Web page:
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Brady Calls Trump's Comments On Firing Protesting Football Players 'Divisive'

Patriots head coach Bill Belichick, left, and Tom Brady (12), Phillip Dorsett (13), Matthew Slater, second from right, and David Harris (45) stand during the national anthem before Sunday's game against the Texans. (Steven Senne/AP)
Patriots head coach Bill Belichick, left, and Tom Brady (12), Phillip Dorsett (13), Matthew Slater, second from right, and David Harris (45) stand during the national anthem before Sunday's game against the Texans. (Steven Senne/AP)
This article is more than 2 years old.

New England Patriots quarterback Tom Brady on Monday criticized President Trump's remarks from Friday, in which Trump said team owners should fire players who don't stand during the pregame playing of the national anthem.

"I certainly disagree with what he said. I thought it was just divisive," Brady said Monday morning, in his regularly scheduled appearance on WEEI-FM.

Brady has often steered clear of talking politics, but he has called Trump a "good friend."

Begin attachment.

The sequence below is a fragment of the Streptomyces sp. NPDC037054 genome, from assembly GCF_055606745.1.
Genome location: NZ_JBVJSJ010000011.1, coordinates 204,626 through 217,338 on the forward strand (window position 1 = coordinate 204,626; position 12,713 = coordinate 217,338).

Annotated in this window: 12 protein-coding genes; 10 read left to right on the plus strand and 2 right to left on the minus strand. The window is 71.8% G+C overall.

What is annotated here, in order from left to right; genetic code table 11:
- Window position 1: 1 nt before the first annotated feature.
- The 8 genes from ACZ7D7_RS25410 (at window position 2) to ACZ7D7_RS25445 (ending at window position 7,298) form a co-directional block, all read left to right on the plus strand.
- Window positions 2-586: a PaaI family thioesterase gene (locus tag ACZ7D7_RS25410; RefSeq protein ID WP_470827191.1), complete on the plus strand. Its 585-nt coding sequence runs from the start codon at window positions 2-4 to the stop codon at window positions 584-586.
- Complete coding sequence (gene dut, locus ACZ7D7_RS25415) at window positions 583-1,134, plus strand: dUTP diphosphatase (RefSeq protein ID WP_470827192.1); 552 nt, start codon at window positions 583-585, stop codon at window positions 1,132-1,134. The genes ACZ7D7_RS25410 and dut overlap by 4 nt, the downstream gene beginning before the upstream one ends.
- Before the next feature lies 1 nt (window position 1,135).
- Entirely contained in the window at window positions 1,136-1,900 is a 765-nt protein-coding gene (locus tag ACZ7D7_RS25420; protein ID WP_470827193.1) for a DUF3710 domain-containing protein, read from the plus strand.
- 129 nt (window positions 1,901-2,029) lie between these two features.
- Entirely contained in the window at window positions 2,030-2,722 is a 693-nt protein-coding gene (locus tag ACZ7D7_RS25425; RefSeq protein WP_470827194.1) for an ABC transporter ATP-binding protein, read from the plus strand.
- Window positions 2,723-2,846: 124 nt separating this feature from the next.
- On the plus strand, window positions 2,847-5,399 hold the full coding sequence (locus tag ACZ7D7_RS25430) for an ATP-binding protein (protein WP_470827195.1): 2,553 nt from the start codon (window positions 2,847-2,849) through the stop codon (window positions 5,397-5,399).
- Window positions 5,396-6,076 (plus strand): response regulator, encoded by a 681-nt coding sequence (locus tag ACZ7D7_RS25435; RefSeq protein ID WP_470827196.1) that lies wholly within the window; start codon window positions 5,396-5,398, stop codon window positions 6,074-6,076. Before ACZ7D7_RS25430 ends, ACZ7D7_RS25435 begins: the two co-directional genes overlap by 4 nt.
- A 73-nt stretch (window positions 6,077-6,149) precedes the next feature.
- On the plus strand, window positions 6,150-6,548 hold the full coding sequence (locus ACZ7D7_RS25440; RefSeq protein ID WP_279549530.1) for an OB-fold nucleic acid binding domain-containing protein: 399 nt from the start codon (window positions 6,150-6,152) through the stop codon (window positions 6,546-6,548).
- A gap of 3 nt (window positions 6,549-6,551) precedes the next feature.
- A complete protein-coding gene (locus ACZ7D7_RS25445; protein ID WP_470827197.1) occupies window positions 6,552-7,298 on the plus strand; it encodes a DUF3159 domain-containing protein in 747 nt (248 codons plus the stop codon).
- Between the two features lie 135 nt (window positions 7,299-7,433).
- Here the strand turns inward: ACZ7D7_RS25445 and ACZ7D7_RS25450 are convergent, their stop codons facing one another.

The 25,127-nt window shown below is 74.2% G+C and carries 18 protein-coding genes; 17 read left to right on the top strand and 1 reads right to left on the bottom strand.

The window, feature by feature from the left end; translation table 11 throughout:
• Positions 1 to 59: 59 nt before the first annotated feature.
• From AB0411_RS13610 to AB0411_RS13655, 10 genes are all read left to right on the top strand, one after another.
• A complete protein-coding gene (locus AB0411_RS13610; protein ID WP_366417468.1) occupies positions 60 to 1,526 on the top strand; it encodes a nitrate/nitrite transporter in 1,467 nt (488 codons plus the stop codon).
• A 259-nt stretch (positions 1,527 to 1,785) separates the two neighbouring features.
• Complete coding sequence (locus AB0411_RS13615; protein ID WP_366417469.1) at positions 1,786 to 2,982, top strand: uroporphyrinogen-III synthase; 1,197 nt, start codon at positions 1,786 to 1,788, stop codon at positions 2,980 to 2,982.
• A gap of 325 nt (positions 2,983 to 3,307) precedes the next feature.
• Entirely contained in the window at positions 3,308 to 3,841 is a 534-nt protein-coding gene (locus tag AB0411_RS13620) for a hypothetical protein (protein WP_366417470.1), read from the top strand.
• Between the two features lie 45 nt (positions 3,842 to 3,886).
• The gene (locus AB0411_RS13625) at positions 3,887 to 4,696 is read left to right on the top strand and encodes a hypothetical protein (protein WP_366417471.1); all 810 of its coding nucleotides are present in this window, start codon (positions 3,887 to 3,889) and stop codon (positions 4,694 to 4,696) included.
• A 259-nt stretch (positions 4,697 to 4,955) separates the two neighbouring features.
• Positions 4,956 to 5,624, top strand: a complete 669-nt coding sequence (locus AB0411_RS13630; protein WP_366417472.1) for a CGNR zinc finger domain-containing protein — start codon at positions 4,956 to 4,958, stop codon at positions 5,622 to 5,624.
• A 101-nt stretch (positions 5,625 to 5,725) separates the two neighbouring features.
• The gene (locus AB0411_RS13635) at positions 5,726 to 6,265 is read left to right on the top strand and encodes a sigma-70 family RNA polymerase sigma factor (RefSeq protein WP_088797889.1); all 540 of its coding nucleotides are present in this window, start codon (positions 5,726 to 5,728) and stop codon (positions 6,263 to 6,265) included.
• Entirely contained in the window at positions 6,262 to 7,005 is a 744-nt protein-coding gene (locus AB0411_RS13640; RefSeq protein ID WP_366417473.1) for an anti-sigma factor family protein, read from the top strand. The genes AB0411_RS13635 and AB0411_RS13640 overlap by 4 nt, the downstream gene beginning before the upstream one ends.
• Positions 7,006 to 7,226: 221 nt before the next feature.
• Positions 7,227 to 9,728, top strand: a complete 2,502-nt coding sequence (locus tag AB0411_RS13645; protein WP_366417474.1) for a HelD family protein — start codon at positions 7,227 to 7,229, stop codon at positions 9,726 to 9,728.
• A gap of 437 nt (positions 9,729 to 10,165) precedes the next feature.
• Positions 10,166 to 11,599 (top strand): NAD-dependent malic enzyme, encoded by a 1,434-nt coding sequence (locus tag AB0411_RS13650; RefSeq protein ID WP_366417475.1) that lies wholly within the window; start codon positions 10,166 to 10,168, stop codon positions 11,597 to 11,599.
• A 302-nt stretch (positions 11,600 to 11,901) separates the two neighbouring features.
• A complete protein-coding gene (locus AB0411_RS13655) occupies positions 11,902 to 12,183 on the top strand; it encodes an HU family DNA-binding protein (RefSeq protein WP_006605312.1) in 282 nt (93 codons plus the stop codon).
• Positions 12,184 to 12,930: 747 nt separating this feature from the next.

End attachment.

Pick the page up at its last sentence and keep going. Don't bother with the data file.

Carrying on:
The anthem protest began a year ago when then-San Francisco 49ers quarterback Colin Kaepernick refused to stand as a protest of police treatment of minorities.

Trump's controversial comments Friday, and several subsequent tweets on the issue, led to additional protests during Sunday's slate of games.

Most players locked arms with one another. NPR reports that "roughly 200 players sat, knelt or raised their fists in defiance during the anthem." Some teams stayed off the field until the anthem was finished.

Brady linked an arm with a teammate before Sunday's game, while many other Patriots players knelt down. Some fans could be heard shouting "stand up!" during the protest, The Associated Press reported.

Another Trump friend, Patriots owner Robert Kraft, also criticized the president's remarks. In a statement Sunday morning, Kraft said he was "deeply disappointed by the tone of the comments made by the President on Friday."

After Sunday's game, Patriots defensive back Devin McCourty said the players "wanted to send a message of unity."

Brady echoed that point Monday on the radio. "I am never one to say, ‘Oh, that is wrong. That is right.’ I do believe in what I believe in," he said. "I believe in bringing people together and respect and love and trust."

Patriots players kneel during the national anthem before Sunday's game. (Michael Dwyer/AP)
Patriots players kneel during the national anthem before Sunday's game. (Michael Dwyer/AP)

Earlier:

Benjamin Swasey Twitter Digital Manager
Ben is WBUR's digital news manager.

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